Two hikers cross a wooden bridge while making their way down the Saddle Trail on Friday, Aug, 17, 2018 in Kachemak Bay State Park across Kachemak Bay from Homer, Alaska. While some trails are still impassable, there are many routes — like Glacier Lake to Saddle — with clear, dry trails. (Photo by Megan Pacer/Homer News)

Two hikers cross a wooden bridge while making their way down the Saddle Trail on Friday, Aug, 17, 2018 in Kachemak Bay State Park across Kachemak Bay from Homer, Alaska. While some trails are still impassable, there are many routes — like Glacier Lake to Saddle — with clear, dry trails. (Photo by Megan Pacer/Homer News)

DNR commissioner rescinds adoption of new Kachemak Bay parks management plan

The new Department of Natural Resources commissioner on Friday rescinded a last-minute adoption of the Kachemak Bay State Park and Kachemak Bay State Park Management Plan. In a determination issued Dec. 7, DNR Commissioner Corri A. Feige clarified the status of the plan adopted by former DNR Commissioner Andrew T. Mack on Dec. 2.

Mack, former Gov. Bill Walker’s commissioner, adopted the plan the day before Walker’s administration ended on Dec. 3. However, Feige wrote in the determination that because of office closures related to the Nov. 30 earthquake, Mack did not issue a notice of his action. Feige became commissioner after Gov. Mike Dunleavy was inaugurated on Dec. 3.

“No action has been taken to implement the December 2nd Plan,” Feige wrote in her determination.

In her determination, Feige also reinstated the former 1995 management plan. Kachemak Bay State Park and Kachemak Bay State Wilderness Park will continue to be managed under the guidelines of the 1995 plan and pending completion of the planning process in developing a new plan, Feige wrote.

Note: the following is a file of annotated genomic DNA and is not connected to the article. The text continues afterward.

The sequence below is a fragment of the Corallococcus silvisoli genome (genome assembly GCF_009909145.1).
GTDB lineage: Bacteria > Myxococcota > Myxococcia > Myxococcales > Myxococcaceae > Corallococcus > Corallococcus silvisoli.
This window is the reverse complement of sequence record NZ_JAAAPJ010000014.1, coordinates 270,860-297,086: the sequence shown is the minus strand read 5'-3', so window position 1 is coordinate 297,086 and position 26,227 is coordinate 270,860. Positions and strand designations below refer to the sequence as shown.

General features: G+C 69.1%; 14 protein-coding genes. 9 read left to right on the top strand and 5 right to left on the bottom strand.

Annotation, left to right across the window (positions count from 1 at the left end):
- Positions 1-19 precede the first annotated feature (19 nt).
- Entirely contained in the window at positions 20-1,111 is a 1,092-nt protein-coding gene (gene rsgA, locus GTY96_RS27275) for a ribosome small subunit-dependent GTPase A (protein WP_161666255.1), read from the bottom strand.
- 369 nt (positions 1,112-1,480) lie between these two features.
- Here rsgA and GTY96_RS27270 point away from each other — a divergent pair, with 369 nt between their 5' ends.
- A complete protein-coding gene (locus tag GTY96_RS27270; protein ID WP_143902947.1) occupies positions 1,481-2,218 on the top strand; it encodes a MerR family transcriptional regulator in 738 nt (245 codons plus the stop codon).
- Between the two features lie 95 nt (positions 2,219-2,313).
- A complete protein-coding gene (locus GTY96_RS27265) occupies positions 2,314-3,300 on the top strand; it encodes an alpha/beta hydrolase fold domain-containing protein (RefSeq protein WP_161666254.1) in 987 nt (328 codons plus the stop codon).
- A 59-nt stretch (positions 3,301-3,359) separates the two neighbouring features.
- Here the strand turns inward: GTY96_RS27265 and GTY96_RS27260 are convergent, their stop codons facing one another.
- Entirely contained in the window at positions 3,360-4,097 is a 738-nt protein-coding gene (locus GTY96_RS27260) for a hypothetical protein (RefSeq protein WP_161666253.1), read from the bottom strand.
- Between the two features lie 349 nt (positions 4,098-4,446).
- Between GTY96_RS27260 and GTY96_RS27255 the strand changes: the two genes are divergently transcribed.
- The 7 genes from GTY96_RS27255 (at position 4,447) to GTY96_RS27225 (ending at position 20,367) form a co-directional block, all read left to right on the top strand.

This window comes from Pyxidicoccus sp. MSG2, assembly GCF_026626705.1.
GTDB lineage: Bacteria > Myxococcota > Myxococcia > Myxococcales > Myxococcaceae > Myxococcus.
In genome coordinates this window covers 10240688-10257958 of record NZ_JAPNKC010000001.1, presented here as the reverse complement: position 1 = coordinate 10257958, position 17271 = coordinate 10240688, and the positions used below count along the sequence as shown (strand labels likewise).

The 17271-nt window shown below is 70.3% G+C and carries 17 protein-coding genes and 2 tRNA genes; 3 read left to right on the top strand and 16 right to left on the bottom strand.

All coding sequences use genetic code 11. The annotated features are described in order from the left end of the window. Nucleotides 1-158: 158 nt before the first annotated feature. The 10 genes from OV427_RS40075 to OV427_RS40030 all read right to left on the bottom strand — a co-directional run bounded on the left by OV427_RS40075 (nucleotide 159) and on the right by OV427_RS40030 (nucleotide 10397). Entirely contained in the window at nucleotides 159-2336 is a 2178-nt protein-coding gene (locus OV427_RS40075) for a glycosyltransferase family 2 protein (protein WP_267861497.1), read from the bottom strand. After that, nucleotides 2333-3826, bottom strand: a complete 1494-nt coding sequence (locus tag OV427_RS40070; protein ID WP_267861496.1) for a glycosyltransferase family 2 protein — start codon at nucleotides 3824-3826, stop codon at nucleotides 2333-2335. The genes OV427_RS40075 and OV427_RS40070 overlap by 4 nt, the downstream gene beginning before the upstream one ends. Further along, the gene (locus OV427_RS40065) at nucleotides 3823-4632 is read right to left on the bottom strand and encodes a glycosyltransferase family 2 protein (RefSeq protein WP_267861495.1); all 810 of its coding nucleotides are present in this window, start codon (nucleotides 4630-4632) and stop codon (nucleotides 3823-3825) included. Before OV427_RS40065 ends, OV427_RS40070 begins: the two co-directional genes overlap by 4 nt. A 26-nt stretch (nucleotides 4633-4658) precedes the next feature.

The draft management plan would have updated the 1995 plan.The draft plan includes management guidance and recommendations for the two parks covering much of the lower Kenai Peninsula along Kachemak Bay and around the tip of the peninsula. The draft plan also includes the Diamond Creek State Recreation Site, Eveline State Recreation Site and Overlook Park State Recreation Site in the Homer area. The plan also includes a trail management plan with recommendations for trail sustainability, design and management criteria.

Park users had raised concerns about the draft plan. A nonprofit group supporting the parks, the Friends of Kachemak Bay State Park, criticized the plan. Among the issues they raised are changes to the Tutka Bay Hatchery, changes in recreational and natural zones, and proposals to allow helicopter skiing and drone use.

According to Feige, DNR staff will prepare an issue response summary to address public comments received for the draft management plan. A list of recommended revisions to the draft plan will also be prepared. Once that is done, the public will have an opportunity to review and comment on a new Intent to Adopt version of the plan.

Reach Michael Armstrong at marmstrong@homernews.com.

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